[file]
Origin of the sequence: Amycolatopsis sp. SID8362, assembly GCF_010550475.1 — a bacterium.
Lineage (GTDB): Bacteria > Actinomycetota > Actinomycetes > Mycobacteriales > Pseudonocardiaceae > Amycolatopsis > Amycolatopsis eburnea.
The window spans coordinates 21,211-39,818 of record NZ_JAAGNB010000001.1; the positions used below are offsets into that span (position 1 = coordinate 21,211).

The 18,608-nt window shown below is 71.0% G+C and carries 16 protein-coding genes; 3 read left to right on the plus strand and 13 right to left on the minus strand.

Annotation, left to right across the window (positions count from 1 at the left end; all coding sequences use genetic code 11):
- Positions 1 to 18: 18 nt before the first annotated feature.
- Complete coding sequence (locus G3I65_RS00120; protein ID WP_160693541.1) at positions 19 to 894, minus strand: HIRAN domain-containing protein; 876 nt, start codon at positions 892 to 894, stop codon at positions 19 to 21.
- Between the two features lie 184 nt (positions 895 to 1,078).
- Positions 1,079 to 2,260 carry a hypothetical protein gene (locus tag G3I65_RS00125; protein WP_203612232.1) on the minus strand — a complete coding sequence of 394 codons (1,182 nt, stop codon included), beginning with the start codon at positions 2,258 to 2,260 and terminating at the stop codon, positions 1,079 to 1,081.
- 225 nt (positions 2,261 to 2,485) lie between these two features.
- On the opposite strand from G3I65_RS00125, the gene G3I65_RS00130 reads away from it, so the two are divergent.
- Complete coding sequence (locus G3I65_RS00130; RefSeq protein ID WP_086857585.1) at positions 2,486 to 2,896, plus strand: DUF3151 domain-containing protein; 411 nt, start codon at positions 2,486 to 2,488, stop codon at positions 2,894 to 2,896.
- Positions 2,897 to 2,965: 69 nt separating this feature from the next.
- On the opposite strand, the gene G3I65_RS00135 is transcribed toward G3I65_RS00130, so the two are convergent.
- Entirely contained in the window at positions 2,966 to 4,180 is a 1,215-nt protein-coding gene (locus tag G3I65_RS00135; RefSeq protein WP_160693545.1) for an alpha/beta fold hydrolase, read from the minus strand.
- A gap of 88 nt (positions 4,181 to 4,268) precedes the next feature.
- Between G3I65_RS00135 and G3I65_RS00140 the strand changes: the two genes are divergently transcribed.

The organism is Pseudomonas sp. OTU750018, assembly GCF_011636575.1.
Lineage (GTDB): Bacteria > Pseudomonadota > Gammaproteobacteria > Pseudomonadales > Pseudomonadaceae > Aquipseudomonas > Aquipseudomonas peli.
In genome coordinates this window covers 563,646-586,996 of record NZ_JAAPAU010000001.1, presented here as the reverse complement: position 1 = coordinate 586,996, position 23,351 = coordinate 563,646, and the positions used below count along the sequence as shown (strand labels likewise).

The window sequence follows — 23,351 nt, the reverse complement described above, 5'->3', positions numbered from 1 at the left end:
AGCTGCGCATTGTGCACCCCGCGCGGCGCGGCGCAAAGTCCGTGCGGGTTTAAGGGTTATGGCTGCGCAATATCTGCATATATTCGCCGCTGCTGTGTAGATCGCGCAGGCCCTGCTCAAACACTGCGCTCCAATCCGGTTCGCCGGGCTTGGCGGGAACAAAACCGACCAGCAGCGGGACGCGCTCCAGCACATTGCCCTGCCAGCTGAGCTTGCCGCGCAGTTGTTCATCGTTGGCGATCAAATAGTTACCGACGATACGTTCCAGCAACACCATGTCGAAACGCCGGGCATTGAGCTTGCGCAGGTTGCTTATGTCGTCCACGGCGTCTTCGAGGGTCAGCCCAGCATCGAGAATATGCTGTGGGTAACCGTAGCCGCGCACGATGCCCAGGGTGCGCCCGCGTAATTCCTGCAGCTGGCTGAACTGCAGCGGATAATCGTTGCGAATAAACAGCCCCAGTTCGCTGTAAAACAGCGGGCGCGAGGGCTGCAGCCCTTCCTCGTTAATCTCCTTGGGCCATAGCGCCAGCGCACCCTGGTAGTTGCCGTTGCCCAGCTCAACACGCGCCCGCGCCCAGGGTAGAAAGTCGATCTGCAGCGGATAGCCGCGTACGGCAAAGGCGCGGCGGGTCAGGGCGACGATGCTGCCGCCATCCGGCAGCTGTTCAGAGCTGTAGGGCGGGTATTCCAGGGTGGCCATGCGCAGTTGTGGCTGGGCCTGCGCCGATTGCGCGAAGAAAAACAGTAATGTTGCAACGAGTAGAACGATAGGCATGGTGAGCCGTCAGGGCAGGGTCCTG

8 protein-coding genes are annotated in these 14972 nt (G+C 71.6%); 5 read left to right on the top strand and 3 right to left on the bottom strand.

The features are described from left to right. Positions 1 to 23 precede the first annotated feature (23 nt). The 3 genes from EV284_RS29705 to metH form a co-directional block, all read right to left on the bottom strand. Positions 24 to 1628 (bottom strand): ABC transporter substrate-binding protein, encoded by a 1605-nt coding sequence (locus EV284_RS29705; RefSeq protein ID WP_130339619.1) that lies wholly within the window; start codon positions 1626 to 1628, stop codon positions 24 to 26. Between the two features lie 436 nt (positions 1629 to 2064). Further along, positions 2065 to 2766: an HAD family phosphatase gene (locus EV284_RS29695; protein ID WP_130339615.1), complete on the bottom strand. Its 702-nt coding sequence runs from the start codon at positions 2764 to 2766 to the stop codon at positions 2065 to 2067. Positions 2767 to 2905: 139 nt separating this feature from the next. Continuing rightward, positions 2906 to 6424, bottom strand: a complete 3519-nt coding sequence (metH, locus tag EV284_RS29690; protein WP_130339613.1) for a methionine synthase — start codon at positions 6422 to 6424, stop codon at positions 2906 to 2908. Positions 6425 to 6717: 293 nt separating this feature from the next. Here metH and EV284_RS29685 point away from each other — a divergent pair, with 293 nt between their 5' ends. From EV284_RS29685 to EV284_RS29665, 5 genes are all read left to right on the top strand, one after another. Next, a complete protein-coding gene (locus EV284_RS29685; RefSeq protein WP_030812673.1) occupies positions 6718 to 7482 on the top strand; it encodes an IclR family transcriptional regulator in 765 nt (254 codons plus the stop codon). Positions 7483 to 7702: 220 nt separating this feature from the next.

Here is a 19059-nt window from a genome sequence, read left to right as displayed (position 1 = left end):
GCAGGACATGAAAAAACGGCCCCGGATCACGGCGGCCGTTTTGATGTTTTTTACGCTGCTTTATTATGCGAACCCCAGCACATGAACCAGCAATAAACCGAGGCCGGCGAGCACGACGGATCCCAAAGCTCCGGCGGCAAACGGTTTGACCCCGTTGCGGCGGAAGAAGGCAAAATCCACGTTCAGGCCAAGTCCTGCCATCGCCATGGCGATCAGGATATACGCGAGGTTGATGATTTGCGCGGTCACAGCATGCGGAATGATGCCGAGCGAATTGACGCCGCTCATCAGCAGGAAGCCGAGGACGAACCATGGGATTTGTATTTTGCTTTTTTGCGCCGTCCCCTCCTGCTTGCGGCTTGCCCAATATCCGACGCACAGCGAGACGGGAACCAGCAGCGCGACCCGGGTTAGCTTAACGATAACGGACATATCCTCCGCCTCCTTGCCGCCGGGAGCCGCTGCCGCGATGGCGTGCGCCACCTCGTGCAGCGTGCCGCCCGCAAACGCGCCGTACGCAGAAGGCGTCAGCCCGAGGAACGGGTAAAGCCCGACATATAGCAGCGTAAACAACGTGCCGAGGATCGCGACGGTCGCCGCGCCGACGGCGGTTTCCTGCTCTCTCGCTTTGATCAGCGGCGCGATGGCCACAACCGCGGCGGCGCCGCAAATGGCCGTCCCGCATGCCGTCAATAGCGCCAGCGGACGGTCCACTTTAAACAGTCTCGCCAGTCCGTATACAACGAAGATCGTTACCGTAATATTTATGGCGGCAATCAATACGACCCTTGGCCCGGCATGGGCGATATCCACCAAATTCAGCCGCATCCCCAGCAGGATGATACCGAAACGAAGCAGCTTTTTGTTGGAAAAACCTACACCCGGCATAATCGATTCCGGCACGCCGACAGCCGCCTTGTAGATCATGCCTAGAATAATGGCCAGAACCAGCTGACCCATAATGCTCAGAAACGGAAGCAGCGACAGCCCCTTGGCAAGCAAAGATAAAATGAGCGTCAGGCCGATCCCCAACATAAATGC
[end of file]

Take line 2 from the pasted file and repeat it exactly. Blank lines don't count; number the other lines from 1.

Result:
Lineage (GTDB): Bacteria > Actinomycetota > Actinomycetes > Mycobacteriales > Pseudonocardiaceae > Amycolatopsis > Amycolatopsis eburnea.